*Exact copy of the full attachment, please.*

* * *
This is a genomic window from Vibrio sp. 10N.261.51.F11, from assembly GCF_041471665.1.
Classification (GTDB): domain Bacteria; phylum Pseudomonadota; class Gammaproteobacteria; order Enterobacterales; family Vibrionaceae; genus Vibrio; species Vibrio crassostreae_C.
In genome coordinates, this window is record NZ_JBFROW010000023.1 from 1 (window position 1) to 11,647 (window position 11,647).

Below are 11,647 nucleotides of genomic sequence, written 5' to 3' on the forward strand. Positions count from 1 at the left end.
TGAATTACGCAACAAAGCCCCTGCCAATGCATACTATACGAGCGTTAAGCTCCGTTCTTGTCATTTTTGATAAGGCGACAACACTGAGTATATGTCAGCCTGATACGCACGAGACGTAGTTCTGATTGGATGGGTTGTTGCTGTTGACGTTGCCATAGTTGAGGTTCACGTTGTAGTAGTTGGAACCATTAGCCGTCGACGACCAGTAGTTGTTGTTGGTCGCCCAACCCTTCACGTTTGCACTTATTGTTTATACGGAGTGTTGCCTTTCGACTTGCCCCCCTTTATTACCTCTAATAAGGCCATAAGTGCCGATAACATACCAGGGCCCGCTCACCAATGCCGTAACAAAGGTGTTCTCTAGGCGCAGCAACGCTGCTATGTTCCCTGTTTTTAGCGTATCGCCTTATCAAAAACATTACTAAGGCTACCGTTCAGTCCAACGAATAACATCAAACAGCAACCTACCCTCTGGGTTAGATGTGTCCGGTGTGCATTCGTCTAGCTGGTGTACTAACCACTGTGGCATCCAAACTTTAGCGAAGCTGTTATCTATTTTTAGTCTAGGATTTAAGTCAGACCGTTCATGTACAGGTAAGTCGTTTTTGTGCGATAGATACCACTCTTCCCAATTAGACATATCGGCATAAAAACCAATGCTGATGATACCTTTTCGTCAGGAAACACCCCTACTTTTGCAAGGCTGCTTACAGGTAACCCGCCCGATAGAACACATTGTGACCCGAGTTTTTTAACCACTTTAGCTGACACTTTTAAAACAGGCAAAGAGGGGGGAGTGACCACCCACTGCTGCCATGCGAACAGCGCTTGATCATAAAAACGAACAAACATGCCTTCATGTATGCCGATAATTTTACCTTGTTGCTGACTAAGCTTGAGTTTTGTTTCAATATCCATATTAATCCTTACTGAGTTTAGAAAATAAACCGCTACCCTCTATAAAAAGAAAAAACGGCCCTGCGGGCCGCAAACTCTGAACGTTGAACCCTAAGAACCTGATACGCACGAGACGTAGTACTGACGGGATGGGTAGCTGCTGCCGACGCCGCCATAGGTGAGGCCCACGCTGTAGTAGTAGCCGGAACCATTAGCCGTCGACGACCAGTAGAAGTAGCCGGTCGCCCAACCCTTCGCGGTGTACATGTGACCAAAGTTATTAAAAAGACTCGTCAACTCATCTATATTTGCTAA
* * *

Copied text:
This is a genomic window from Vibrio sp. 10N.261.51.F11, from assembly GCF_041471665.1.
Classification (GTDB): domain Bacteria; phylum Pseudomonadota; class Gammaproteobacteria; order Enterobacterales; family Vibrionaceae; genus Vibrio; species Vibrio crassostreae_C.
In genome coordinates, this window is record NZ_JBFROW010000023.1 from 1 (window position 1) to 11,647 (window position 11,647).

Below are 11,647 nucleotides of genomic sequence, written 5' to 3' on the forward strand. Positions count from 1 at the left end.
TGAATTACGCAACAAAGCCCCTGCCAATGCATACTATACGAGCGTTAAGCTCCGTTCTTGTCATTTTTGATAAGGCGACAACACTGAGTATATGTCAGCCTGATACGCACGAGACGTAGTTCTGATTGGATGGGTTGTTGCTGTTGACGTTGCCATAGTTGAGGTTCACGTTGTAGTAGTTGGAACCATTAGCCGTCGACGACCAGTAGTTGTTGTTGGTCGCCCAACCCTTCACGTTTGCACTTATTGTTTATACGGAGTGTTGCCTTTCGACTTGCCCCCCTTTATTACCTCTAATAAGGCCATAAGTGCCGATAACATACCAGGGCCCGCTCACCAATGCCGTAACAAAGGTGTTCTCTAGGCGCAGCAACGCTGCTATGTTCCCTGTTTTTAGCGTATCGCCTTATCAAAAACATTACTAAGGCTACCGTTCAGTCCAACGAATAACATCAAACAGCAACCTACCCTCTGGGTTAGATGTGTCCGGTGTGCATTCGTCTAGCTGGTGTACTAACCACTGTGGCATCCAAACTTTAGCGAAGCTGTTATCTATTTTTAGTCTAGGATTTAAGTCAGACCGTTCATGTACAGGTAAGTCGTTTTTGTGCGATAGATACCACTCTTCCCAATTAGACATATCGGCATAAAAACCAATGCTGATGATACCTTTTCGTCAGGAAACACCCCTACTTTTGCAAGGCTGCTTACAGGTAACCCGCCCGATAGAACACATTGTGACCCGAGTTTTTTAACCACTTTAGCTGACACTTTTAAAACAGGCAAAGAGGGGGGAGTGACCACCCACTGCTGCCATGCGAACAGCGCTTGATCATAAAAACGAACAAACATGCCTTCATGTATGCCGATAATTTTACCTTGTTGCTGACTAAGCTTGAGTTTTGTTTCAATATCCATATTAATCCTTACTGAGTTTAGAAAATAAACCGCTACCCTCTATAAAAAGAAAAAACGGCCCTGCGGGCCGCAAACTCTGAACGTTGAACCCTAAGAACCTGATACGCACGAGACGTAGTACTGACGGGATGGGTAGCTGCTGCCGACGCCGCCATAGGTGAGGCCCACGCTGTAGTAGTAGCCGGAACCATTAGCCGTCGACGACCAGTAGAAGTAGCCGGTCGCCCAACCCTTCGCGGTGTACATGTGACCAAAGTTATTAAAAAGACTCGTCAACTCATCTATATTTGCTAA